The shipping container is more than just a metal box that carries massive amounts of global commerce. It’s a valuable asset that continues to revolutionize the global economy and the way the world does business. As the container shipping industry continues to thrive, global trade occurs at a larger scale.
Data from Statista shows that in 2017, the global shipping container industry loaded about 1.83 billion metric tons of cargo for sea-based trade, valued at around $12 trillion. Of the 53,000 merchant ships trading internationally, over 11,000 ships were bulk carriers and over 5,100 were container ships. Danish shipping line APM-Maersk is currently the largest container-shipping company globally, with a total yearly capacity of more than 4 million TEUs and revenues at nearly $31 billion in 2017.
There are enough shipping containers in use by the industry today that, if they were laid down to form a line, they would be able to encircle the world twice at the equator. You’ll find countless variety of cargo in container ships, ranging from commodities, parts, and products to fresh food, liquids, and chemicals. Containerization has been aiding globalization, and this includes technological and organizational changes that effectively link the manufacturers with the consumers no matter where they are in the world.
By reducing time, labor, and freight costs, containerization has dramatically changed the way we systematically transport goods over land and sea. The global economy increasingly became more integrated, and the volume of international trade rose as transport became more efficient.
The Flexibility of the Shipping Container
Shipping containers are vital to global trade, but there’s more to these steel boxes than meets the eye. The rectangular shipping containers that you see piled high in ports all over the world are also becoming recycled materials that you can use to build homes, offices, and more. With a little imagination and maybe a splash of bright paint colors, shipping containers can be innovative construction materials that can captivate even the most discerning eye.
The Intermodal Steel Building Units Association said that the architectural use of shipping containers—also known as “cargotecture”—started to become a trend in 2010. But as early as 1987, the idea of converting shipping containers into habitable buildings had already been discussed. Records show that a man named Phillip Clark filed a patent that outlined how reused shipping containers can be used to make homes in an economical way. His patent was granted in 1989.
After which, the popularity of shipping containers quickly took off. Shipping containers made their way to the big screen as numerous buildings on the production set. The US Army used them as emergency shelters because they could easily be converted and fortified. American writer Stewart Brand also popularized the idea of converting shipping containers into office spaces in his book entitled “How Buildings Learn.” In 2006, Californian architect Peter DeMaria designed the Redondo Beach House – the first shipping container home in the US.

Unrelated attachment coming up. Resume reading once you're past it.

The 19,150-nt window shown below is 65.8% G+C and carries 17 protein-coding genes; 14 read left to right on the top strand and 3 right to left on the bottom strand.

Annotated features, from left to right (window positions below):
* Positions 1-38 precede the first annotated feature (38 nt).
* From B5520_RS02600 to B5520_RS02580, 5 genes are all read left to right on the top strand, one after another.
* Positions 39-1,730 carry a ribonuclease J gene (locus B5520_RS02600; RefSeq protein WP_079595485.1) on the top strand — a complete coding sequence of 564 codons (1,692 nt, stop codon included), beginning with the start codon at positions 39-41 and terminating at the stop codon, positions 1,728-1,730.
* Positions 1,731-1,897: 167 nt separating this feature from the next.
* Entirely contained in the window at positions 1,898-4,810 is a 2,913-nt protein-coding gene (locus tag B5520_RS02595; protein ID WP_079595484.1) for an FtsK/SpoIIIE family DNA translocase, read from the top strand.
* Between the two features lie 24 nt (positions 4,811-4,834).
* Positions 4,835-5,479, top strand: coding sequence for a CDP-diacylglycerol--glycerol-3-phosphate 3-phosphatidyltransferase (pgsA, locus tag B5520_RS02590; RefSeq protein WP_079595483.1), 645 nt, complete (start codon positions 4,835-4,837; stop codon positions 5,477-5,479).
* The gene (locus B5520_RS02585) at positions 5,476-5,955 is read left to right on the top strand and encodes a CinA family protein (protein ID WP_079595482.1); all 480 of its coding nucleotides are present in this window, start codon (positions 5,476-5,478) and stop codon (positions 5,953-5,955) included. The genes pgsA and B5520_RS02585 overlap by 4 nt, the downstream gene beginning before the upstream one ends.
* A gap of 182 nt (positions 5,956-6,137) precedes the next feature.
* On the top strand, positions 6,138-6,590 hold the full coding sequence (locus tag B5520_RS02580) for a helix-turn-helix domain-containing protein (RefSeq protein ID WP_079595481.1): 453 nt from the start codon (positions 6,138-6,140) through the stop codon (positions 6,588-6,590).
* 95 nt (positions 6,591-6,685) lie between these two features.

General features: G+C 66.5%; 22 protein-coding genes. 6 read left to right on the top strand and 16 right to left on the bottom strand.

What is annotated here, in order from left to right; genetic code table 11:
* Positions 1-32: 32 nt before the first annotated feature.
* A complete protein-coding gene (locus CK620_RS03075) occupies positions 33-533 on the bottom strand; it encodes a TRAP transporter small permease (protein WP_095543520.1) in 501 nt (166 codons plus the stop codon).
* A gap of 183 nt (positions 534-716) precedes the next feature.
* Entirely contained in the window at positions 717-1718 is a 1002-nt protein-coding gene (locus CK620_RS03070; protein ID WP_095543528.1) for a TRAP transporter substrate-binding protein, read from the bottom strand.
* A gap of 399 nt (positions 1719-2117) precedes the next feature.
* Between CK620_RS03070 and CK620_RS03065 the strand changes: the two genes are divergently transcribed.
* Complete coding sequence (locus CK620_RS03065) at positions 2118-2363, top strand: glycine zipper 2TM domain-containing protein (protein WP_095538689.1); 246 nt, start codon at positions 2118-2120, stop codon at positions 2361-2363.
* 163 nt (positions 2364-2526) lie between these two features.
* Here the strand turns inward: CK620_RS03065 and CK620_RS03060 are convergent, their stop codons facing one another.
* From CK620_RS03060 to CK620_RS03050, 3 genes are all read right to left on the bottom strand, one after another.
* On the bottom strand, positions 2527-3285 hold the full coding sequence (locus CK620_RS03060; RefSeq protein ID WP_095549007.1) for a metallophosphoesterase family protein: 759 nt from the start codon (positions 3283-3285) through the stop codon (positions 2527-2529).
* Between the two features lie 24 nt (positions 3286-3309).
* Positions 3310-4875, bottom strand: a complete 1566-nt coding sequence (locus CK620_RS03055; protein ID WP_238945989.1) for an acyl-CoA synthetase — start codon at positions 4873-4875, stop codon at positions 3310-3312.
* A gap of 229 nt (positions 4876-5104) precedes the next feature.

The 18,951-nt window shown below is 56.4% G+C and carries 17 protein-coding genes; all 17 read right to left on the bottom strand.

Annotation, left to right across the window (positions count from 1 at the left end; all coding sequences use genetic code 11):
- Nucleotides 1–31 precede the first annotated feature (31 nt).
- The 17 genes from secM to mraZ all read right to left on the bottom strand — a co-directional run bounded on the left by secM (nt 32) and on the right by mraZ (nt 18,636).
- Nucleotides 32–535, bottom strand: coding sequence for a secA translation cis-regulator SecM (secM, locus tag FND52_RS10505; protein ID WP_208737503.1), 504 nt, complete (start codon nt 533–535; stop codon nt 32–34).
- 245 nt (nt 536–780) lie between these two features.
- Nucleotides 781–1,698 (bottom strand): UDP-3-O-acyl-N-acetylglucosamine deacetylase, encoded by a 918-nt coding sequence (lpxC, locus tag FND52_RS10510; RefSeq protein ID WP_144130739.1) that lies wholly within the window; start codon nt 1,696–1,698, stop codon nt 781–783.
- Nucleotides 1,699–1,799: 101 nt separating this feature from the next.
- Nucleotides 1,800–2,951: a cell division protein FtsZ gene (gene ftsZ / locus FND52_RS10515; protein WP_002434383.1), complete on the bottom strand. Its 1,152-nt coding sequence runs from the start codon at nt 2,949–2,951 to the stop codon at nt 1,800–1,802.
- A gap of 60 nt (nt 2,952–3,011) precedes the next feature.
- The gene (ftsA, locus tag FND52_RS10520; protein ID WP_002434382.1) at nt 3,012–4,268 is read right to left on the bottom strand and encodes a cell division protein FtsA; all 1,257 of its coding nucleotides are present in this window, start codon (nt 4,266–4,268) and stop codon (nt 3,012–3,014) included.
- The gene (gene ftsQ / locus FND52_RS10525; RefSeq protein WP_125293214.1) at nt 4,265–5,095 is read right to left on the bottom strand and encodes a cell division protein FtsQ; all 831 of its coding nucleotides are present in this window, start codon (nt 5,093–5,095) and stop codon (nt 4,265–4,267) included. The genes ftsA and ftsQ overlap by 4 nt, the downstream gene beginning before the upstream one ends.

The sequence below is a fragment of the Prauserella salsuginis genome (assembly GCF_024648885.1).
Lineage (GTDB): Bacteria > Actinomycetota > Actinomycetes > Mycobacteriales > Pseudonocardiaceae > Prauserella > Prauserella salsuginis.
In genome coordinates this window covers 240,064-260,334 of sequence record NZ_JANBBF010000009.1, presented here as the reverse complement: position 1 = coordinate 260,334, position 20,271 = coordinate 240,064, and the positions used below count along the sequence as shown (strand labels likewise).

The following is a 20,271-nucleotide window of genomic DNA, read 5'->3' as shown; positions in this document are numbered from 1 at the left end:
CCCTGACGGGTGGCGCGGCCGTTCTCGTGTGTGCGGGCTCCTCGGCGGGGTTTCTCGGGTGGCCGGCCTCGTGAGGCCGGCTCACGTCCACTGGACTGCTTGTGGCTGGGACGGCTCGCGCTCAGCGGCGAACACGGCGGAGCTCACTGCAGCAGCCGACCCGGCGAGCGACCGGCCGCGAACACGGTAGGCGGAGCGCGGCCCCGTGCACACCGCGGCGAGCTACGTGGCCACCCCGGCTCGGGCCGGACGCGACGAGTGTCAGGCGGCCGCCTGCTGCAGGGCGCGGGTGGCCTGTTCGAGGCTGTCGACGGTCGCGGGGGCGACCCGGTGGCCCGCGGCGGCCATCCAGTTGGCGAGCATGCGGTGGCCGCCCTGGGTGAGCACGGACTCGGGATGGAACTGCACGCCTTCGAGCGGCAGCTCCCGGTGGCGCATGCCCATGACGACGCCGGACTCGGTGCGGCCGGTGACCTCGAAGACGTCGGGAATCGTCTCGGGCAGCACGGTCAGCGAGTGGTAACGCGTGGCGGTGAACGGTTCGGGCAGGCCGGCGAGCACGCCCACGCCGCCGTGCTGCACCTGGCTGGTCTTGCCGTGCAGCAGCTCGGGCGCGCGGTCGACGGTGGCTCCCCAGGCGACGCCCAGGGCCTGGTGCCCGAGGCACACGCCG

There are roughly around 11 million unused shipping containers around the world. This presents an opportunity to save thousands of kilograms of steel by repurposing them. For many eco-friendly builders and owners, shipping containers are cheap and sustainable options that help lessen the environmental impact of construction.
Building with shipping containers is also cost-effective since buying one is much cheaper than traditional building materials like brick, mortar, and wood. Depending on its size and availability, an empty container costs anywhere between $2,000 and $5,000. Put three containers together and you’ll have almost 1,000 square feet for less than $6,000. Shipping container homes with simple designs can be built for $50,000 or less.
Shipping containers are designed to withstand harsh conditions and extreme weather. They are virtually indestructible, making them strong enough to be used as homes. A shipping container home will not only give you a sense of safety and security, but it also allows you to save on flooring, walls, and roofing. All you need to add is insulation and fixtures.
You can do your part for the environment by recycling a container and saving it from being trashed or permanently disposed of. Repurposing containers instead of dumping and melting them effectively reduces carbon emissions and saves a lot of energy.
High-quality insulation and passive cooling strategies like open-air ventilation can also make shipping containers as energy efficient as traditional homes. You can also take your eco-friendliness to the next level by using green roofs or installing solar panels for solar energy.
Shipping containers can easily be remodelled, cut, or have items added to them to make them livable. With cargotecture, you cut construction time as you’ll need only about two to three weeks to build a home or commercial structure. This is because the main structure or frame is typically complete. You can also customize a layout by stacking the containers for multiple floors and splicing them for a larger space.
Apart from being easy to build, economical, and eco-friendly, shipping container homes and structures have a unique look. Whether you’re going for industrial, modern, or rugged, you can stack shipping containers vertically, lay them down side by side and build horizontally, or connect multiple containers to achieve the style you want.